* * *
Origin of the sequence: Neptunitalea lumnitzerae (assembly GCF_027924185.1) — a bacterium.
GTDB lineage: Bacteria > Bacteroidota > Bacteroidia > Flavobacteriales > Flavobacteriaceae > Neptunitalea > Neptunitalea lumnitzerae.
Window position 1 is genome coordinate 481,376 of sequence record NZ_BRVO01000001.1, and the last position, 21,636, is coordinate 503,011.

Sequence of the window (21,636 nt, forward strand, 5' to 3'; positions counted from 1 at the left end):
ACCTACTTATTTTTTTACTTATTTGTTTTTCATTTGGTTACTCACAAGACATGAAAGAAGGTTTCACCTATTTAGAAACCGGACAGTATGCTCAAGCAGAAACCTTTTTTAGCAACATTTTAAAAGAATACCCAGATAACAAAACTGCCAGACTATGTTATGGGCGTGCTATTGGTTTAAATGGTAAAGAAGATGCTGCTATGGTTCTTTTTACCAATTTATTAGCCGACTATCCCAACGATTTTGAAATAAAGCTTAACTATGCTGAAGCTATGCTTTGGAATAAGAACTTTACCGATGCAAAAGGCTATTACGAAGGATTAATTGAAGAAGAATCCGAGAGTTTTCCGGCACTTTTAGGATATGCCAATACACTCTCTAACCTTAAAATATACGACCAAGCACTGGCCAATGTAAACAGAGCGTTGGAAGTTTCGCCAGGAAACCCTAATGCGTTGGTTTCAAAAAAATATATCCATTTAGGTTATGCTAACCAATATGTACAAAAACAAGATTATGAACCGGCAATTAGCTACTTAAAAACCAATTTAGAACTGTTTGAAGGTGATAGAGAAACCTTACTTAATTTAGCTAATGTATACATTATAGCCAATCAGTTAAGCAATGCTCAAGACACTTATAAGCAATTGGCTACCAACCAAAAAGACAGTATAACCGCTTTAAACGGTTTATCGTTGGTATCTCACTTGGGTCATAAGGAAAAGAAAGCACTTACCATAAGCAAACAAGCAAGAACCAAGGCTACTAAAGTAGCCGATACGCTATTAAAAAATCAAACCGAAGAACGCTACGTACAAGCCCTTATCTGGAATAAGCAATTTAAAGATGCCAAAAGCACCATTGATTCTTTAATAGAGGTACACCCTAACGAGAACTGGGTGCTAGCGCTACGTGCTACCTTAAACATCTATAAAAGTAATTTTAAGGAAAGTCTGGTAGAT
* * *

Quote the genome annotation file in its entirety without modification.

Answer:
Origin of the sequence: Neptunitalea lumnitzerae (assembly GCF_027924185.1) — a bacterium.
GTDB lineage: Bacteria > Bacteroidota > Bacteroidia > Flavobacteriales > Flavobacteriaceae > Neptunitalea > Neptunitalea lumnitzerae.
Window position 1 is genome coordinate 481,376 of sequence record NZ_BRVO01000001.1, and the last position, 21,636, is coordinate 503,011.

Sequence of the window (21,636 nt, forward strand, 5' to 3'; positions counted from 1 at the left end):
ACCTACTTATTTTTTTACTTATTTGTTTTTCATTTGGTTACTCACAAGACATGAAAGAAGGTTTCACCTATTTAGAAACCGGACAGTATGCTCAAGCAGAAACCTTTTTTAGCAACATTTTAAAAGAATACCCAGATAACAAAACTGCCAGACTATGTTATGGGCGTGCTATTGGTTTAAATGGTAAAGAAGATGCTGCTATGGTTCTTTTTACCAATTTATTAGCCGACTATCCCAACGATTTTGAAATAAAGCTTAACTATGCTGAAGCTATGCTTTGGAATAAGAACTTTACCGATGCAAAAGGCTATTACGAAGGATTAATTGAAGAAGAATCCGAGAGTTTTCCGGCACTTTTAGGATATGCCAATACACTCTCTAACCTTAAAATATACGACCAAGCACTGGCCAATGTAAACAGAGCGTTGGAAGTTTCGCCAGGAAACCCTAATGCGTTGGTTTCAAAAAAATATATCCATTTAGGTTATGCTAACCAATATGTACAAAAACAAGATTATGAACCGGCAATTAGCTACTTAAAAACCAATTTAGAACTGTTTGAAGGTGATAGAGAAACCTTACTTAATTTAGCTAATGTATACATTATAGCCAATCAGTTAAGCAATGCTCAAGACACTTATAAGCAATTGGCTACCAACCAAAAAGACAGTATAACCGCTTTAAACGGTTTATCGTTGGTATCTCACTTGGGTCATAAGGAAAAGAAAGCACTTACCATAAGCAAACAAGCAAGAACCAAGGCTACTAAAGTAGCCGATACGCTATTAAAAAATCAAACCGAAGAACGCTACGTACAAGCCCTTATCTGGAATAAGCAATTTAAAGATGCCAAAAGCACCATTGATTCTTTAATAGAGGTACACCCTAACGAGAACTGGGTGCTAGCGCTACGTGCTACCTTAAACATCTATAAAAGTAATTTTAAGGAAAGTCTGGTAGAT